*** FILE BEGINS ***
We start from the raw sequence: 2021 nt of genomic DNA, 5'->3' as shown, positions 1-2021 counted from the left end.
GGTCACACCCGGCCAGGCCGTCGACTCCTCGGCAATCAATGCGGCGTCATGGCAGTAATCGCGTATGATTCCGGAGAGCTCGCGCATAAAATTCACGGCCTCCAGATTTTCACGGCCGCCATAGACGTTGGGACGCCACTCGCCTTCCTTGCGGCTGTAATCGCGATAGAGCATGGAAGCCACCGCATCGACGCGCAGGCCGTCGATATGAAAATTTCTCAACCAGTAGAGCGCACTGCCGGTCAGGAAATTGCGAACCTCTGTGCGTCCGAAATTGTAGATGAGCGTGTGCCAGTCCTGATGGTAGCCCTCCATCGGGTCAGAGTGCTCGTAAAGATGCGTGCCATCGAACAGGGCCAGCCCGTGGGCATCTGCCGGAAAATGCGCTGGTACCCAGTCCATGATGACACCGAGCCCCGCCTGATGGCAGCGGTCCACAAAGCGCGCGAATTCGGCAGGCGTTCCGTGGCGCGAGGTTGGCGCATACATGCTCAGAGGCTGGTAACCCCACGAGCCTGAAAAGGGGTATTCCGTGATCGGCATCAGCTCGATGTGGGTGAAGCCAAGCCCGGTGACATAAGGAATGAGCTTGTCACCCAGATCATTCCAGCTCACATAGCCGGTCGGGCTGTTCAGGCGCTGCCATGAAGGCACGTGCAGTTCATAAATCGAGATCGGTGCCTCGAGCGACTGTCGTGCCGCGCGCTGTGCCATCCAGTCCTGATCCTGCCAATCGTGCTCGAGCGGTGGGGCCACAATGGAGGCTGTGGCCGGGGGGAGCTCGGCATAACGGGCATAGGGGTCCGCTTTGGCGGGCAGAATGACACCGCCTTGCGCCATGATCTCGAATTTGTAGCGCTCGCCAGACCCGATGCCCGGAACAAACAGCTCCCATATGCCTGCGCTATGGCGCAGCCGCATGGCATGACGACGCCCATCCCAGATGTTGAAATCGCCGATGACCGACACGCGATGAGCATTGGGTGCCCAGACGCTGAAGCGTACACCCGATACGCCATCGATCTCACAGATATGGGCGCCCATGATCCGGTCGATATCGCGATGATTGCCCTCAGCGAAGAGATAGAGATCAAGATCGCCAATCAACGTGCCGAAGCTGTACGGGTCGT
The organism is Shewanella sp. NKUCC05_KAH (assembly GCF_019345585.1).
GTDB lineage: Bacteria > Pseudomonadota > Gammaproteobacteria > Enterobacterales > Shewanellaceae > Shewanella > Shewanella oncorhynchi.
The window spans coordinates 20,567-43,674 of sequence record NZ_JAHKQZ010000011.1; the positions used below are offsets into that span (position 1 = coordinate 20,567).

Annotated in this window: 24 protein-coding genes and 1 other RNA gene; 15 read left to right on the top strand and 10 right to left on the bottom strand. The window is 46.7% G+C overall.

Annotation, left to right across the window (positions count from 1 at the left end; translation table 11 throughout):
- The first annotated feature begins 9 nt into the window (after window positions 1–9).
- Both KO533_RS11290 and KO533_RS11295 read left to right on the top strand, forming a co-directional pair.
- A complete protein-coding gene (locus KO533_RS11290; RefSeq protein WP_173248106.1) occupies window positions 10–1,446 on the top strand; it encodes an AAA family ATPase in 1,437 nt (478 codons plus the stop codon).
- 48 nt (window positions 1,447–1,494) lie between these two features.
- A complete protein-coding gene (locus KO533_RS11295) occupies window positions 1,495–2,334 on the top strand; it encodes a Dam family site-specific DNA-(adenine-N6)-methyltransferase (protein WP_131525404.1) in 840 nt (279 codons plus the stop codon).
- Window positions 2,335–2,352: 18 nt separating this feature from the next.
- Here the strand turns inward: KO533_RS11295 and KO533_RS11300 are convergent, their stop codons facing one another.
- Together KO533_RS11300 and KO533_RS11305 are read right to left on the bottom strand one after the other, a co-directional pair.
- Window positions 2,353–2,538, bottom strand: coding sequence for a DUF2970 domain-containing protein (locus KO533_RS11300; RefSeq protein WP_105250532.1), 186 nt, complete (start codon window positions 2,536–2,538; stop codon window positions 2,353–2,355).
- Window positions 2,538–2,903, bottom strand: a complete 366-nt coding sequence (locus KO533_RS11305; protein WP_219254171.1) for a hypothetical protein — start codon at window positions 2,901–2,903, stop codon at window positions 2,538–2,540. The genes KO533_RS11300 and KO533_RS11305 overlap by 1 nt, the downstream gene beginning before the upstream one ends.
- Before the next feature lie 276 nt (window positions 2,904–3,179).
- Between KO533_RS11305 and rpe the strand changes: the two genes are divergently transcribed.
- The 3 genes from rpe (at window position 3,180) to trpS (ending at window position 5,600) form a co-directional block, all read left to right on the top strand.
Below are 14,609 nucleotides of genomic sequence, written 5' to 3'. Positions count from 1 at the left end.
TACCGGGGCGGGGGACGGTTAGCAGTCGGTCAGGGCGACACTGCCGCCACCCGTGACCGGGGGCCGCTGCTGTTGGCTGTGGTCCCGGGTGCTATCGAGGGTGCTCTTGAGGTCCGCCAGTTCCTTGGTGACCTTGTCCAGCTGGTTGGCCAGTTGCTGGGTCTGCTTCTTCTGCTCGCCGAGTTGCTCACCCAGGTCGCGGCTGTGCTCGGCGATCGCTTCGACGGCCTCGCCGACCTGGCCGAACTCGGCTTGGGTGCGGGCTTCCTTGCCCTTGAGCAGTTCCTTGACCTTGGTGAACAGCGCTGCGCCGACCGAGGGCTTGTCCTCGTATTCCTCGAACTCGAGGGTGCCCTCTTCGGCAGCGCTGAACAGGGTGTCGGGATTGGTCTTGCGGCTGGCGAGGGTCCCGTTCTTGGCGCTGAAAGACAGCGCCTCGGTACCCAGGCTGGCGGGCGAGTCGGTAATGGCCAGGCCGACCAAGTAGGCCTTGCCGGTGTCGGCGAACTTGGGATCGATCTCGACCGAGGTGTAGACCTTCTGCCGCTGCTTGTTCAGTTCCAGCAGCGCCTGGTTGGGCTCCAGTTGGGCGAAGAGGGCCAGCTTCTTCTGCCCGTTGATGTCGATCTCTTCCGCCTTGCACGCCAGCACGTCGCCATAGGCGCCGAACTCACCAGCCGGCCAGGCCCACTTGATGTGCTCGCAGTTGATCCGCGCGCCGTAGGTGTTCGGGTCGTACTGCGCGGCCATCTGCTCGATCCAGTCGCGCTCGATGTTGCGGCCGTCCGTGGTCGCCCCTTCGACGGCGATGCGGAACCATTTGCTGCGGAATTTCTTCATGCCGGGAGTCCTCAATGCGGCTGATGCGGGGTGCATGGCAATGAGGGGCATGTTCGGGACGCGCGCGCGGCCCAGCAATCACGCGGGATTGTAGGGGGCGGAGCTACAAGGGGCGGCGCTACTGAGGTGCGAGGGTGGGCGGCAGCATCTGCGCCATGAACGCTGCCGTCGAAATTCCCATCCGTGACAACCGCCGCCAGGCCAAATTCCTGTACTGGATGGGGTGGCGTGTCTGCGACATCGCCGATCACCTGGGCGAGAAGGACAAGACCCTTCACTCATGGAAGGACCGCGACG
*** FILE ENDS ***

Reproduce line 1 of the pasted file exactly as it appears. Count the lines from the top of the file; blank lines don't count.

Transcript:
We start from the raw sequence: 2021 nt of genomic DNA, 5'->3' as shown, positions 1-2021 counted from the left end.